¿ ArQule Inc., of Woburn, Mass., closed its merger with Camitro Corp. The $95 million merger will add in silico predictive ADMET modeling to the ArQule platform of rational chemistry design tools. (See BioWorld Today, Jan. 17, 2001.)
¿ Brookhaven National Laboratory, of Upton, N.Y., said dopamine might play a role in obesity. According to research published in the Feb. 3, 2001, issue of The Lancet, obese people have fewer receptors for dopamine, and may eat more in an effort to stimulate the dopamine circuits of their brains. Brookhaven is a Department of Energy lab.
¿ CoPharma Inc., of Hopkinton, Mass., acquired worldwide rights for Beta-Lapachone (CO-501), a preclinical anticancer compound with potential for treatment of ovarian, breast and prostate cancers, from the Dana-Farber Cancer Institute. The compound is the third in CoPharma's portfolio of in-licensed development-stage compounds. Financial terms of the arrangement were undisclosed.
¿ Crucell NV, of Leiden, the Netherlands, signed a production agreement with DirectGene Inc., of Annapolis, Md., to manufacture DirectGene's therapeutic product for studies in the United States. Crucell will manufacture clinical-grade batches of DirectGene's product for treatment of prostate cancer using its human cell line production platform, PER.C6. Financial terms were not disclosed.
¿ Endovasc Ltd. Inc., of Montgomery, Texas, said results from its study of nicotine receptor agonists in a rabbit hind-limb ischemia model confirm earlier mouse studies of the nicotine agonist receptor. Those earlier studies indicated significant angiogenic efficacy over fibroblast growth factor and Del-1.
¿ Genome Therapeutics Corp., of Waltham, Mass., said it forged a contract with the Wyeth-Lederle Vaccines business unit of Wyeth-Ayerst Research, a division of American Home Products Corp., of Madison, N.J., to identify the complete DNA map of an unreleased pathogenic organism. Genome Therapeutics will generate DNA sequence information for an entire genome in support of vaccine development projects at Wyeth-Lederle.
¿ Illumigen Biosciences Inc., of Seattle, launched GeneLamp, a combination of genetic, genomic and statistical analyses that sorts Human Genome Project data in conjunction with Illumigen proprietary experimental work. The platform is designed to use Illumigen work focused on detecting particular patterns in DNA sequence and gene expression data collected through Illumigen's proprietary population access programs.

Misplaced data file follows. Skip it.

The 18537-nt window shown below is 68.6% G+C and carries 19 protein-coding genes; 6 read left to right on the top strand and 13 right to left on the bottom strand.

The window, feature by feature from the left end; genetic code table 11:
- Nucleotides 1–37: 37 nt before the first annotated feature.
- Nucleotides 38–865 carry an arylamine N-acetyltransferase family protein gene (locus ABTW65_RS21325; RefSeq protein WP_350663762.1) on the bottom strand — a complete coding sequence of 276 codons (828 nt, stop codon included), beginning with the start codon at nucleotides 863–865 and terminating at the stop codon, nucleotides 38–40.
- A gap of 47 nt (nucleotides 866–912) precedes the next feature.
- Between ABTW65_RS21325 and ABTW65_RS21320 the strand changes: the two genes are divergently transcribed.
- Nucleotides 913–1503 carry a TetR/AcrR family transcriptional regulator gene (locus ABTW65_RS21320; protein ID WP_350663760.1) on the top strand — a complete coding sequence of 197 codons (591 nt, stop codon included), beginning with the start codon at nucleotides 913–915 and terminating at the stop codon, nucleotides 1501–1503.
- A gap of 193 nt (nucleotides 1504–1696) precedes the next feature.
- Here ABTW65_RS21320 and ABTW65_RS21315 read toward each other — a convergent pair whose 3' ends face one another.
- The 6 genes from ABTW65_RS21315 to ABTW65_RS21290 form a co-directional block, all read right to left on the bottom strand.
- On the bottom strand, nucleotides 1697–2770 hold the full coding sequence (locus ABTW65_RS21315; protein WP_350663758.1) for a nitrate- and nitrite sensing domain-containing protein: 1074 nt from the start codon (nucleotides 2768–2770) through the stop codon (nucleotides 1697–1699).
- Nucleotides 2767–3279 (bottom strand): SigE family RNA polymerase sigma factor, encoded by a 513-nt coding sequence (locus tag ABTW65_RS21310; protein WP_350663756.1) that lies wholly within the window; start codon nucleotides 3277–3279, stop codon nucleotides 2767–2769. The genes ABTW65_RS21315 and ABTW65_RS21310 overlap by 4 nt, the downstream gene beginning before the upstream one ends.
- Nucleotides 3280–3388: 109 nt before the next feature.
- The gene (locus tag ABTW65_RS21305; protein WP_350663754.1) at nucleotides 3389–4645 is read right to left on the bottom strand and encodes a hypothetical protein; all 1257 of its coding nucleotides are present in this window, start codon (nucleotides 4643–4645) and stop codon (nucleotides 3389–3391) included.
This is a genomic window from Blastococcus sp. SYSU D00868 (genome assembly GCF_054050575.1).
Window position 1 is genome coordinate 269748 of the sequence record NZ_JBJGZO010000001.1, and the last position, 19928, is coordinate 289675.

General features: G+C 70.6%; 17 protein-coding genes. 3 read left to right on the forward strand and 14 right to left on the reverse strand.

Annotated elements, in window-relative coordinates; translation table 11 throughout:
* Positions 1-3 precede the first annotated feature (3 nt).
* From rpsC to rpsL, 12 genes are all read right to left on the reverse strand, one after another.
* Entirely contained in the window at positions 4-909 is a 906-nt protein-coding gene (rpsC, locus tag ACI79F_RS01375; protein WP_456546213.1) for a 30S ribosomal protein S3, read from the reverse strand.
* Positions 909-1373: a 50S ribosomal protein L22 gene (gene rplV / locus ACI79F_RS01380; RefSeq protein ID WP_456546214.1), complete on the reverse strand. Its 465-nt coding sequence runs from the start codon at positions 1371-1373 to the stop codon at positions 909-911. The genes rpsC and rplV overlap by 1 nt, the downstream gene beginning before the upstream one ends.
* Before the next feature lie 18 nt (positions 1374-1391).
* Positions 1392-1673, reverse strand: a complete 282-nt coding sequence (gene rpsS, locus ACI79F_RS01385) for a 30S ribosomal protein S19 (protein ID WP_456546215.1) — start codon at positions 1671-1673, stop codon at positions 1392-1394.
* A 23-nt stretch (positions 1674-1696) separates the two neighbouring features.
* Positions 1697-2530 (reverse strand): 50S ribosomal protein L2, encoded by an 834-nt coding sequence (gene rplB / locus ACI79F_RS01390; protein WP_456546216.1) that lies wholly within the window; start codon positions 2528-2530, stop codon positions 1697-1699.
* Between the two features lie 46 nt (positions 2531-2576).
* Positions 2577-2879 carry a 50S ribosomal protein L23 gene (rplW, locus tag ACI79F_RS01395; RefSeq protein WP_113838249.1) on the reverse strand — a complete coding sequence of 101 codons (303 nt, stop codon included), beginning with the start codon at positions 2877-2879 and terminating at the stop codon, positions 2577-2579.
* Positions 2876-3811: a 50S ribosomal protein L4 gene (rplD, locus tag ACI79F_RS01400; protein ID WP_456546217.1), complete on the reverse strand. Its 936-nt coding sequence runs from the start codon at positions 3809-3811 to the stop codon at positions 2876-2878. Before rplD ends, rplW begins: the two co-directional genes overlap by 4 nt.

¿ ImClone Systems Inc., of New York, said the FDA granted fast-track designation to its refractory colorectal carcinoma treatment, IMC-C225. The compound, an anti-epidermal growth factor receptor monoclonal antibody, is under investigation in a series of Phase II and Phase III trials in combination with chemotherapy.
¿ Immune Network Ltd., of Vancouver, exercised its remaining option to purchase about 6.7 million shares of Meditech Pharmaceuticals Inc., also of Vancouver. The purchase increases Immune Network's stake in Meditech to 10 million shares. Meditech has filed with the SEC for a $30 million private equity financing. (See BioWorld Today July 7, 2000.)
¿ Immunomedics Inc., of Morris Plains, N.J., said it received $18 million as an up-front payment from Amgen Inc., of Thousand Oaks, Calif., in accordance with their recent licensing agreement. The agreement provides Amgen with exclusive rights to clinical development and commercialization of Immunomedics' naked CD22 antibody product, epratuzumab, for the treatment of non-Hodgkin's lymphoma in North America and Australia. (See BioWorld Today, Dec. 19, 2000.)
¿ InKine Pharmaceutical Co. Inc., of Blue Bell, Pa., entered an agreement with an unnamed pharmaceutical company for manufacture of IBStat, InKine's antispasmodic product. InKine plans to market the product to gastroenterologists for use as an acute care product for a variety of indications including spasm due to colonoscopy. InKine will market the product behind Visicol, its lead product for bowel cleansing prior to colonoscopy.